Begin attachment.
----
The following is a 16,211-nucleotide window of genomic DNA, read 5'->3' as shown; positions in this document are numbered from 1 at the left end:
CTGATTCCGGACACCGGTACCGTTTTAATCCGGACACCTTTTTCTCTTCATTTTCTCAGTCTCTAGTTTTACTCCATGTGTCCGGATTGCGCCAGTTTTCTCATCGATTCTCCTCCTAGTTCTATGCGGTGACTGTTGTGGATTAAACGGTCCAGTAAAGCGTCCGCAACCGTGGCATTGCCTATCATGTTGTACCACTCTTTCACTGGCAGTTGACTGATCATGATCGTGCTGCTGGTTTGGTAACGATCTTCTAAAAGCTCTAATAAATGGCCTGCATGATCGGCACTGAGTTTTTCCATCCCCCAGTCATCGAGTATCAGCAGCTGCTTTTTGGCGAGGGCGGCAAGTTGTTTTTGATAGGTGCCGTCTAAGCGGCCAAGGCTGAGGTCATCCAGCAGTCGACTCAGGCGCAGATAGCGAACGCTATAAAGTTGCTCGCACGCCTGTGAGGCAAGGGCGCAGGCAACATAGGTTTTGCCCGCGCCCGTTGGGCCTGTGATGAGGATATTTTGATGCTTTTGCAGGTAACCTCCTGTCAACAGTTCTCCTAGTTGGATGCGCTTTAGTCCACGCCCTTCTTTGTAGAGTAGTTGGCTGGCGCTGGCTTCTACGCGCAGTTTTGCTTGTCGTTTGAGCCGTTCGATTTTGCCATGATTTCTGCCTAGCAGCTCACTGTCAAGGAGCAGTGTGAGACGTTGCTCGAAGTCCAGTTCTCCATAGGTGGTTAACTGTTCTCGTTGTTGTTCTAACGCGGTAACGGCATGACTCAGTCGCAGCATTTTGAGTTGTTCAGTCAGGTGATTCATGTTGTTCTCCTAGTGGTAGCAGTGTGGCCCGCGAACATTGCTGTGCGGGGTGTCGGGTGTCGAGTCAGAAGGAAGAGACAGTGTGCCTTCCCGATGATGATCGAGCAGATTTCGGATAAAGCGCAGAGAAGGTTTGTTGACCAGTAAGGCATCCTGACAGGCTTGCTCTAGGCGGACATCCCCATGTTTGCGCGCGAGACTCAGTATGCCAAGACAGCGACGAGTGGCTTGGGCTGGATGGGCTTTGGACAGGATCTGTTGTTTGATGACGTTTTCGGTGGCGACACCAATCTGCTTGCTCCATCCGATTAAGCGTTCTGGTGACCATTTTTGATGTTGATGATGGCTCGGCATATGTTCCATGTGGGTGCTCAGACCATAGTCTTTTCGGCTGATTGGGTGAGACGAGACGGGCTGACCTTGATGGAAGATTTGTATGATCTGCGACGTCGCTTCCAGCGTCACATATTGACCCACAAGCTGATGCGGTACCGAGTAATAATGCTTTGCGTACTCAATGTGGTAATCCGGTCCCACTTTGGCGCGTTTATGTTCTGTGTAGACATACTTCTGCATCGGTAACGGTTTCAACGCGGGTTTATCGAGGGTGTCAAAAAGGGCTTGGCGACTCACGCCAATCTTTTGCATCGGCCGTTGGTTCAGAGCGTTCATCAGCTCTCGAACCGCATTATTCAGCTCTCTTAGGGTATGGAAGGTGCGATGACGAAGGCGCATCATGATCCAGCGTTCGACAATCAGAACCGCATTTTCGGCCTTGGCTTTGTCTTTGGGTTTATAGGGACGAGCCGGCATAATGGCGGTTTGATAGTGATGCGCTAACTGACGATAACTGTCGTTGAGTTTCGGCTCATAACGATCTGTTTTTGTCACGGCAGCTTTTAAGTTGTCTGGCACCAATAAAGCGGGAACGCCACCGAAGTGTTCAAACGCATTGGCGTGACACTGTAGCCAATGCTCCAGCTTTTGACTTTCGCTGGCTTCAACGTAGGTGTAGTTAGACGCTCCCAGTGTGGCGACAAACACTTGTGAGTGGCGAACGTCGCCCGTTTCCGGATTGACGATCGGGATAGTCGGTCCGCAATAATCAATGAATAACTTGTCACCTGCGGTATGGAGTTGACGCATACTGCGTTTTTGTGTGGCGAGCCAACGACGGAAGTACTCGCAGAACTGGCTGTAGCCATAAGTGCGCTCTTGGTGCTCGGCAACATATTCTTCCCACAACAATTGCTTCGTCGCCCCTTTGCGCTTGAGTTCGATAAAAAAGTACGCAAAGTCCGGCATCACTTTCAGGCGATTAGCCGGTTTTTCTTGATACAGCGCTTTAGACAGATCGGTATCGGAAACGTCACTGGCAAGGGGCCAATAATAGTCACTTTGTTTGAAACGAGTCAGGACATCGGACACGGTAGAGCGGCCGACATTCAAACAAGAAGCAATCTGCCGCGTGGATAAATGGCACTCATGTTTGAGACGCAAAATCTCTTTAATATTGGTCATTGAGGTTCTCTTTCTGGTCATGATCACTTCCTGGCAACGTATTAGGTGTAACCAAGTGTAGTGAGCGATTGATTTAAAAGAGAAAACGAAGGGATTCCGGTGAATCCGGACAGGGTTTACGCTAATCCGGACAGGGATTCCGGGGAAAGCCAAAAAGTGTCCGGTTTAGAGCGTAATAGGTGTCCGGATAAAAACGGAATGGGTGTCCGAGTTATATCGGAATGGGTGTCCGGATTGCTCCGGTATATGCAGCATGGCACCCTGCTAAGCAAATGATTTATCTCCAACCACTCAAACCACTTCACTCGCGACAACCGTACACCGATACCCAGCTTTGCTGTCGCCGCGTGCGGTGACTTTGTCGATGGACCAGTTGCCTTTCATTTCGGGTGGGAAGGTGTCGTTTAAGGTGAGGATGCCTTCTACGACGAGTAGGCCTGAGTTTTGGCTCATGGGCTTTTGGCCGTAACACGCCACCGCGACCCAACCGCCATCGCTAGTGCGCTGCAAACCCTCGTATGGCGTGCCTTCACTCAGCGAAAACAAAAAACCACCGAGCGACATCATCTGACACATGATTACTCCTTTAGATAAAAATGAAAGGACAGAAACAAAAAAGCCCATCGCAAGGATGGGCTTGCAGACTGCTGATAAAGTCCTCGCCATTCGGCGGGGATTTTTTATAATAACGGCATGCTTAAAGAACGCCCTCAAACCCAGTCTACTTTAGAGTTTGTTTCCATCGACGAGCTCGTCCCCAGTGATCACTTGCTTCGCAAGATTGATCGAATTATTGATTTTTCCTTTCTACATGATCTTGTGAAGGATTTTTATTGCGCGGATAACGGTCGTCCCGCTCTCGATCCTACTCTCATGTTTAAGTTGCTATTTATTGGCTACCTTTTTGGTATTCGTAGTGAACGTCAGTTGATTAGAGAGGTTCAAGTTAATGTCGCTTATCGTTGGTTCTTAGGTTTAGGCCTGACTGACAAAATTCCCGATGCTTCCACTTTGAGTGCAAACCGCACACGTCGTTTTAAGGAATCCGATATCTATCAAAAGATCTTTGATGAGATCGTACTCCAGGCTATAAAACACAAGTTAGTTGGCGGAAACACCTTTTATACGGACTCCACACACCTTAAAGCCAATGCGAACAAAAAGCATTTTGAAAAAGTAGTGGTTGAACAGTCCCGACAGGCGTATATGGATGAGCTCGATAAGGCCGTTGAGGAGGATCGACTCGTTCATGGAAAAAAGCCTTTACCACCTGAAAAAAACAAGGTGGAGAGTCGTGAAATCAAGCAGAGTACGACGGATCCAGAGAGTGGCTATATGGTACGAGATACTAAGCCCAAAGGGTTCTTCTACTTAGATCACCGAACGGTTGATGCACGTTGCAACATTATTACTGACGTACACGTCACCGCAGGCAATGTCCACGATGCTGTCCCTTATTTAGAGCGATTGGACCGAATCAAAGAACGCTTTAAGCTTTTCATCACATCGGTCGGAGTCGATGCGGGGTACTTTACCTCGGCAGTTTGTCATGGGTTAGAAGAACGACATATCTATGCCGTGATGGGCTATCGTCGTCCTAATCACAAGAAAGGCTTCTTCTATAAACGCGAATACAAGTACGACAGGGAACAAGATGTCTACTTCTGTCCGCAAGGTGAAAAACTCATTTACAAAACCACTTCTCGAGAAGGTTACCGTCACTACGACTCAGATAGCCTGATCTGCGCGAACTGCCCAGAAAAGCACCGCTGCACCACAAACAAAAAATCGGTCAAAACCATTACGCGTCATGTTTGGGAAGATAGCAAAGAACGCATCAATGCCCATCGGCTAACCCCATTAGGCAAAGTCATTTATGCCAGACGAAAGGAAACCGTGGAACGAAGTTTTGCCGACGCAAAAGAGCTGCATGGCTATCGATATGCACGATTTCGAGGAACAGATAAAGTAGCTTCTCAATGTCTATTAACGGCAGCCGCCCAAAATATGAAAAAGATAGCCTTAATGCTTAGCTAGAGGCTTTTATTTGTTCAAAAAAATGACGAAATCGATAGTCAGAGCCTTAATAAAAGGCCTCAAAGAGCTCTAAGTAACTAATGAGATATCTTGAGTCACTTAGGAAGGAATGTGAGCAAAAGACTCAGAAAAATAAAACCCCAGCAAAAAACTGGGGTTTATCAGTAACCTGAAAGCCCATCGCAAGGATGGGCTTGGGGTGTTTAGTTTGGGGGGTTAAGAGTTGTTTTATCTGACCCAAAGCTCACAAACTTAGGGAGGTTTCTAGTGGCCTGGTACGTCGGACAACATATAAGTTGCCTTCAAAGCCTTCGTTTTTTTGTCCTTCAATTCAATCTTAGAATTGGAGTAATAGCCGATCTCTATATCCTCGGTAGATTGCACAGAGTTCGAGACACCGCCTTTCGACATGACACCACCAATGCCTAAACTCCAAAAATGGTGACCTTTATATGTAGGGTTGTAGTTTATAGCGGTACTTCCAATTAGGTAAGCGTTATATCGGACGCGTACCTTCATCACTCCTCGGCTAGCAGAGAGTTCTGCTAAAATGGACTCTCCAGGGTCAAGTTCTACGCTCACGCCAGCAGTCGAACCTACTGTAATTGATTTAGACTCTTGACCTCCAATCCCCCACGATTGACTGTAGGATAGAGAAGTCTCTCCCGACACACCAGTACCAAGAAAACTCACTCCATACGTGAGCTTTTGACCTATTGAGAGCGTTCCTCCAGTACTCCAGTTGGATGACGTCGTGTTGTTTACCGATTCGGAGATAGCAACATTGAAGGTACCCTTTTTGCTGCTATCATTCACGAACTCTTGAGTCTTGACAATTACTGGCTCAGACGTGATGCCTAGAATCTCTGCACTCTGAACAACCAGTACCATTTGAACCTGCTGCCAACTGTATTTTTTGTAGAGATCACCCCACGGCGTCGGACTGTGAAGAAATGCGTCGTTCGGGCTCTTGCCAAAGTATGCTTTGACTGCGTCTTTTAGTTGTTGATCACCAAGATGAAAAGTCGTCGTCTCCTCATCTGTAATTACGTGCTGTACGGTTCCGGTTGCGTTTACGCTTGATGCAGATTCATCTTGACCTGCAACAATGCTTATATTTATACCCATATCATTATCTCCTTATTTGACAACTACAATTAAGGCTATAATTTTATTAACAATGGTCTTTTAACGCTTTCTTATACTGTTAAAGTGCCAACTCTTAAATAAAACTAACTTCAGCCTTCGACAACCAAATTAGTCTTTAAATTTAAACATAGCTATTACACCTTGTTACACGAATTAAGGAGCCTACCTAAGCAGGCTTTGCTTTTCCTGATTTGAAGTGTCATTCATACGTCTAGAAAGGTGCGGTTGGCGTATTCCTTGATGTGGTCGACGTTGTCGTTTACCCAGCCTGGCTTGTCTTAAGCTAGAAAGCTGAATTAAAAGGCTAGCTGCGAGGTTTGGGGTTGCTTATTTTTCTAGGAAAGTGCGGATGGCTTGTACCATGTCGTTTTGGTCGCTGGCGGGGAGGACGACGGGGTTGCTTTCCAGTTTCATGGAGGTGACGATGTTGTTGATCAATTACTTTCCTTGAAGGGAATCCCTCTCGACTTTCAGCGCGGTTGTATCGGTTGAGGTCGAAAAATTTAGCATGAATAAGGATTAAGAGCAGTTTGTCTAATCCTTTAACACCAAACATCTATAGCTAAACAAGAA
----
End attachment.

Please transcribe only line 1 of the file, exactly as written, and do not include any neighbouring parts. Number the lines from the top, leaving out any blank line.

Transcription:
The following is a 16,211-nucleotide window of genomic DNA, read 5'->3' as shown; positions in this document are numbered from 1 at the left end: